Dr. Nicola Slee

2009 Distinguished Academic Visitor

Dr. Nicola Slee

Dr. Nicola Slee is Research Fellow and Team Leader for the MA in Applied Theological Studies at the Queen’s Foundation for Ecumenical Theological Education, Birmingham, UK.

She is well-known as a feminist theologian and poet, and has authored and edited many articles and books since the early 1980s, including Faith and Feminism: An Introduction to Christian Feminist Theology (DLT, 2003), Women’s Faith Development: Patterns and Processes (Ashgate, 2004), Praying Like a Woman (SPCK, 2004) and The Book of Mary (SPCK, 2007).

While at Vaughan Park Nicola worked on two book projects: first, she continued working on a series of poems and prose reflections entitled In Search of the Risen Christa, focused around the figure of the female Christ (a recurring motif in recent feminist theologies); second, Nicola did background research and reading for a text on feminist theology that she has been commissioned to write for the SCM series of Core Texts, with an accompanying Reader.

Nicola used the time at Vaughan Park for her own spiritual refreshment and to stand back from her personal and professional life and seek a new perspective to nourish her for the next phase of life and ministry.

Preface from Seeking the Risen CHRISTA
New release, available from www.spckpublishing.co.uk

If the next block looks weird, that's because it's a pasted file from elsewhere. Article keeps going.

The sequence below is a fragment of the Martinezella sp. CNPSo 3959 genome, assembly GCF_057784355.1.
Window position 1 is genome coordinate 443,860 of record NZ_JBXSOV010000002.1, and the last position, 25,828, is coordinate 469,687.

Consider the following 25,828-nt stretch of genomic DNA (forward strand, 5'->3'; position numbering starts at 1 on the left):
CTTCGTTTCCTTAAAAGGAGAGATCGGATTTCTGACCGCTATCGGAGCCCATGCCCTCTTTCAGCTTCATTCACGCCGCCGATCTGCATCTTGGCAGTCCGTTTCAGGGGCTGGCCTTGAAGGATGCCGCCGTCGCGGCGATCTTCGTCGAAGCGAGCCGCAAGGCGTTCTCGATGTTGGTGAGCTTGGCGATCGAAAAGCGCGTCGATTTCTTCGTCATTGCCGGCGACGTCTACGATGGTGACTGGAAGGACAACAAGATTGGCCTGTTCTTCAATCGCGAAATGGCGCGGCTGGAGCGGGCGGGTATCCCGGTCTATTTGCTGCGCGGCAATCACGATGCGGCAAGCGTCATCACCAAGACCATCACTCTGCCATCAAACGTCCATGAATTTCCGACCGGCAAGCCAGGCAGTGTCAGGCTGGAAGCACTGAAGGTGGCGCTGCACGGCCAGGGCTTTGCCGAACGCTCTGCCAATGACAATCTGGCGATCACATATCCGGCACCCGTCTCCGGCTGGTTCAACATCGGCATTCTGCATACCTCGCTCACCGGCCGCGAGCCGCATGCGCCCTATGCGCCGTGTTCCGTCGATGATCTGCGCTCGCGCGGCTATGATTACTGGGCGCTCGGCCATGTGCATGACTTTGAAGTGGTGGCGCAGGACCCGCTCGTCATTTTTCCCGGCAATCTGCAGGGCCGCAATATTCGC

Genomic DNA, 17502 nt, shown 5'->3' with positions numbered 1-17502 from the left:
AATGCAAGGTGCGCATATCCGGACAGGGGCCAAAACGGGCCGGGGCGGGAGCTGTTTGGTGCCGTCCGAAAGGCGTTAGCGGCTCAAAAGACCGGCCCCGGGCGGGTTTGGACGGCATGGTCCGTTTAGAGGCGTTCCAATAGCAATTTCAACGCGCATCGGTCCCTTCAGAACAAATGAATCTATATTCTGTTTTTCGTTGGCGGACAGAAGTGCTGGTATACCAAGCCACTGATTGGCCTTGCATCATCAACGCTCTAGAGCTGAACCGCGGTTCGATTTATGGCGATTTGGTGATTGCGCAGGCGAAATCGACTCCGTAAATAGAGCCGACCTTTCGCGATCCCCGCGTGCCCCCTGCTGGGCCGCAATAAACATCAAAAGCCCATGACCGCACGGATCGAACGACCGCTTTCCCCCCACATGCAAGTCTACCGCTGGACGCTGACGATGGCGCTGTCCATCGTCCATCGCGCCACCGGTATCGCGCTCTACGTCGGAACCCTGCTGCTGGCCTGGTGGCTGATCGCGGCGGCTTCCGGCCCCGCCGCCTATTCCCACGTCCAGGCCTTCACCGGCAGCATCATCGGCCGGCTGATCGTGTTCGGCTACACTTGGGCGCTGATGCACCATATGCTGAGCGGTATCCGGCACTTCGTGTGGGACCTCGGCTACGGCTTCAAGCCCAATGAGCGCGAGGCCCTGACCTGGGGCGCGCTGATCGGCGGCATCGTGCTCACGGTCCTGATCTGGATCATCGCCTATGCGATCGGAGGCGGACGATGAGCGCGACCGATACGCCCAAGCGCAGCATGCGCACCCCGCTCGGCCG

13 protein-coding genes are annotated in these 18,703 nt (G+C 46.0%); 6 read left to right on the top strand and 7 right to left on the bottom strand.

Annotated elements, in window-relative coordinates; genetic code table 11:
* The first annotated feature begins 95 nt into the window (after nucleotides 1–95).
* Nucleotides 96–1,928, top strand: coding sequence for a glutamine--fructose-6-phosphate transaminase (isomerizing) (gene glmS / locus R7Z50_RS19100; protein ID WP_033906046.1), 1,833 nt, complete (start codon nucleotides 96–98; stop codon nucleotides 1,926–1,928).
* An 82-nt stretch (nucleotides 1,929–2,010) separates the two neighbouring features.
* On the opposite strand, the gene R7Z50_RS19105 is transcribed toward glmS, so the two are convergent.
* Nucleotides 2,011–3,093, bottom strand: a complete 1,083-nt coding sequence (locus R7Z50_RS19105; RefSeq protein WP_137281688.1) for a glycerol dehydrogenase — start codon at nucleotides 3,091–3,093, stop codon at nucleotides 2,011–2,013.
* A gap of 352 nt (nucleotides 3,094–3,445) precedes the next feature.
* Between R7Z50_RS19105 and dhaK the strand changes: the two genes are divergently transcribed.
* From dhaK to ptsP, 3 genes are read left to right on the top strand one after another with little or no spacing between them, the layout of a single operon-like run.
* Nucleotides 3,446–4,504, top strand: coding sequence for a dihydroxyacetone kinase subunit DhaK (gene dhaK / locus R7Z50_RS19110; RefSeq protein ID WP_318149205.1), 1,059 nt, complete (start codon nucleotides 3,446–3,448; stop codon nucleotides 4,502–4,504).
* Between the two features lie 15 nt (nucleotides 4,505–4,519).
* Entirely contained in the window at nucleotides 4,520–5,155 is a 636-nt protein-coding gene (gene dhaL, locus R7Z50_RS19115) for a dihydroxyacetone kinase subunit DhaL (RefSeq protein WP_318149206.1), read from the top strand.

I was fortunate enough to be awarded a research scholarship at Vaughan Park Anglican Retreat Centre, Long Bay, one of the lovely beach suburbs of Auckland.  I owe a very special debt to all the staff at Vaughan Park, and most particularly to John Fairbrother, the Director, and his wife Margaret, for their generous Kiwi hospitality. 

Vaughan Park is not only a beautiful place to set down for a while, with the beach and parkland right on one's doorstep, but a place of wide and inclusive welcome, of liberality of mind and heart, renewal, healing and vitality, where I was encouraged to relish my freedom and inhabit the space in whatever way was good for me. 

I was nourished and held by a rhythm of daily prayer and regular eucharistic worship from the New Zealand Prayer Book, as well as by excellent food and free-flowing New Zealand wines, and above all, by the loving friendship I received from the community.  I enjoyed many stimulating conversations about the project - and much more besides - with John and Margaret and others, and had a number of opportunities for trying out some of the poems in this book with the worshipping community.